We all know that generally speaking tablets are on the wane, but according to the latest figures, 2015 was the first time ever that numbers of slate shipments witnessed a decline in double digits.
According to stats crunched by TrendForce, 168.5 million units were shipped last year, which is a 12.2% drop compared to 2014’s tablet shipments.
Thus TrendForce concludes that a gradual contraction is becoming a more pronounced trend, although some companies are bucking that trend – and Microsoft is one of them.
Redmond isn’t a top tablet vendor yet, of course, so let’s look at the major players first. Naturally enough, top of the tree is Apple, but the iPad only managed to shift 49.6 million units over 2015 compared to 63.4 million the previous year – a decline of 22% year-on-year.
Apple’s market share shrank from 33% in 2014 to 29.4% in 2015, and this year is predicted to decrease further to a mere 25%. The iPad Pro didn’t make that much of an impact in 2015 because of its premium nature and price.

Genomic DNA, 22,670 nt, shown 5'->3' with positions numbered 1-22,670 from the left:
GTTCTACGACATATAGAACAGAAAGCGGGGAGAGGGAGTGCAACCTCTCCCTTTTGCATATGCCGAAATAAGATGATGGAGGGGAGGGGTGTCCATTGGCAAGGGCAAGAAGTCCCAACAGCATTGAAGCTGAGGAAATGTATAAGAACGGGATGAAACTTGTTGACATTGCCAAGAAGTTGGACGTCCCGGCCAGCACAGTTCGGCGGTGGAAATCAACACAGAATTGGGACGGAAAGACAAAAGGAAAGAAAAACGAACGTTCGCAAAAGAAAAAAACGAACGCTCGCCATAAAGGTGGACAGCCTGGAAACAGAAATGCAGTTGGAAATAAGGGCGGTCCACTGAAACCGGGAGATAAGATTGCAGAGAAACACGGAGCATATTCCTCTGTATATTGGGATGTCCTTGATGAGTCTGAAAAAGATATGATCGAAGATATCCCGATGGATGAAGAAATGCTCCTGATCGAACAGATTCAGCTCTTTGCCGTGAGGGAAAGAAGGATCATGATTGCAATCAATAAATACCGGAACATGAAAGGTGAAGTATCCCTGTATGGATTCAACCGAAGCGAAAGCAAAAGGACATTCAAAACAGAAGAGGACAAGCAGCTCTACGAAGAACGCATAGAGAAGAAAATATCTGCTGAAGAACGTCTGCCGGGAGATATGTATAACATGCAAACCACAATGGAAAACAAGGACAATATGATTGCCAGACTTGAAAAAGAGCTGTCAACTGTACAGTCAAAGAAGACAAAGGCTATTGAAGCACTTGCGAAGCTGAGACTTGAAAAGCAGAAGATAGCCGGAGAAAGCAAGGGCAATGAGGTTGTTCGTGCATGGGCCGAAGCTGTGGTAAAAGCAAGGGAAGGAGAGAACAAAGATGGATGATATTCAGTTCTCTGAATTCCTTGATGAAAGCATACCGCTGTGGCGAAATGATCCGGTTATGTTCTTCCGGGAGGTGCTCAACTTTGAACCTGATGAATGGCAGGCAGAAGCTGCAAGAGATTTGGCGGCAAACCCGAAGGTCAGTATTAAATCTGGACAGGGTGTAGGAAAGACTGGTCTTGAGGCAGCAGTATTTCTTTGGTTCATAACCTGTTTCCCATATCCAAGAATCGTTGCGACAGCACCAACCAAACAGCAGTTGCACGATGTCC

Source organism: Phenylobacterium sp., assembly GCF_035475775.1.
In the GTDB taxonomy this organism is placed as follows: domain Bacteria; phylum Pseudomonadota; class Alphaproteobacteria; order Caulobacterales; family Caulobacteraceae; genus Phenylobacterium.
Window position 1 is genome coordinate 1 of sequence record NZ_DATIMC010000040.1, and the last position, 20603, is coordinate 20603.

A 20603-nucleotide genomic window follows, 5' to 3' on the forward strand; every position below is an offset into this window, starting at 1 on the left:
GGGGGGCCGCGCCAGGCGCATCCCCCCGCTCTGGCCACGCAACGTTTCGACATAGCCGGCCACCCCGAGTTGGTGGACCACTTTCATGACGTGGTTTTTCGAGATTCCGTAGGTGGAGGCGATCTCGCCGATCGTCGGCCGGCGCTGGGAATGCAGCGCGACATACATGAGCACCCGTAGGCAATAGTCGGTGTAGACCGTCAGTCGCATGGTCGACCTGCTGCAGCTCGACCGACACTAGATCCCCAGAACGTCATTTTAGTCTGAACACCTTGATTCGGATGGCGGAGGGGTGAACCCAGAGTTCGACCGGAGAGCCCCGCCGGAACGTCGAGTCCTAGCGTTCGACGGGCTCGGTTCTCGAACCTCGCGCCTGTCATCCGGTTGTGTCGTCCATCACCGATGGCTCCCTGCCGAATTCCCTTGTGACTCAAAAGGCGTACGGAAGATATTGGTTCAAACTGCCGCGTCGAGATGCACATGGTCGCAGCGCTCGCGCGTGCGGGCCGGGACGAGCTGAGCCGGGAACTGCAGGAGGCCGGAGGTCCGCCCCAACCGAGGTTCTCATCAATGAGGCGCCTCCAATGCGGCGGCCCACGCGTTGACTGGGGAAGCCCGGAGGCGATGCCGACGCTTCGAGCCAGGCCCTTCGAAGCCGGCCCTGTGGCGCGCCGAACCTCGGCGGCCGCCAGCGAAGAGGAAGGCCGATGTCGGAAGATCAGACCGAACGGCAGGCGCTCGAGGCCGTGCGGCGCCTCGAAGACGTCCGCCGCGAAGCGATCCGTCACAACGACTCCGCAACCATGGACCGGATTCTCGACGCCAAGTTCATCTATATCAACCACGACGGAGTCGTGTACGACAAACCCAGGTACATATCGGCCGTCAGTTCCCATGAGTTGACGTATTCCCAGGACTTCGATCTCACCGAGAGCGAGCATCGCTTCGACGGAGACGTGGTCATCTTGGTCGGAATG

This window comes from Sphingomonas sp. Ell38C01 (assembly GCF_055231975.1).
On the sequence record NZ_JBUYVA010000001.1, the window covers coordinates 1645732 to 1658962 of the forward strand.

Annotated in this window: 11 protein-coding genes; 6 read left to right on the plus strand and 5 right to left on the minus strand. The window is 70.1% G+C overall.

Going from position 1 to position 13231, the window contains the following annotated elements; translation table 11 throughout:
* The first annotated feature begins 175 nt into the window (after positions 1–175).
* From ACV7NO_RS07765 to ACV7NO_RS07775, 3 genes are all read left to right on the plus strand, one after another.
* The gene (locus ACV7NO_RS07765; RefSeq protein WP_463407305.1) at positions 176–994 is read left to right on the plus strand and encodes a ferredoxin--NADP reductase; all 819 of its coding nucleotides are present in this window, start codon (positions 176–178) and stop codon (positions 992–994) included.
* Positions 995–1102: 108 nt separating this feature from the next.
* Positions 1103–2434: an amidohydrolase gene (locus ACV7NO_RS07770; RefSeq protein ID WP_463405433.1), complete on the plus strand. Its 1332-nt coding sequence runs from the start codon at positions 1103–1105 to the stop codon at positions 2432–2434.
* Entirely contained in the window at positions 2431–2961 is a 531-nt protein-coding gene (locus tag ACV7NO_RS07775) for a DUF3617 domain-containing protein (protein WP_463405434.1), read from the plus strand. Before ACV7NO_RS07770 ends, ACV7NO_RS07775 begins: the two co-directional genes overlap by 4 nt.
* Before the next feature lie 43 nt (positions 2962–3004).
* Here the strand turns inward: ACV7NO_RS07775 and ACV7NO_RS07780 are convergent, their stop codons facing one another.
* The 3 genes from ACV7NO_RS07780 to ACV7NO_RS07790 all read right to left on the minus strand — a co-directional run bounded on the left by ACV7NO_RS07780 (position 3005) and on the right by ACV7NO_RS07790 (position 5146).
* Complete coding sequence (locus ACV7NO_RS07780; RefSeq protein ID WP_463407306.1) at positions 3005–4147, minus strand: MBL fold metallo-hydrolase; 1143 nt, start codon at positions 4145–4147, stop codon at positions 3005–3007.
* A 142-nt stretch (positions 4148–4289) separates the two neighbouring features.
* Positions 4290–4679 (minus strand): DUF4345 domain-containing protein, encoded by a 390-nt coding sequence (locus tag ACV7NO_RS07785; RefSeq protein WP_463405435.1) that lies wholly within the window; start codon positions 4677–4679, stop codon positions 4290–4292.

Samsung was in second place, but fell almost as heavily with an 18% year-on-year decline to 33.5 million units in 2015. The company now has a tablet market share of 19.9%.
Amazon outpaces Asus
The other slate players are a long way behind these two giants, with Lenovo in third place with a market share of 5.8%, followed by Amazon on 3.3% and then Asus on 3.2%. Amazon actually overtook Asus in 2015, doing particularly well in Q4 with the new 7-inch Fire tablet.
As for Microsoft, TrendForce noted that the company definitely deserves highlighting despite not being in the top five tablet vendors. Redmond apparently delivered “stellar shipment results” last year driven by strong sales of the Surface Pro 4 and older Surface offerings.
In total, Microsoft’s tablet shipments increased nearly 50% last year, which is a remarkable swing against the general trend. Redmond is also helping to push the popularity of 2-in-1 convertibles (a separate category from tablets) forward, a market which is expected to gather great pace in the near future.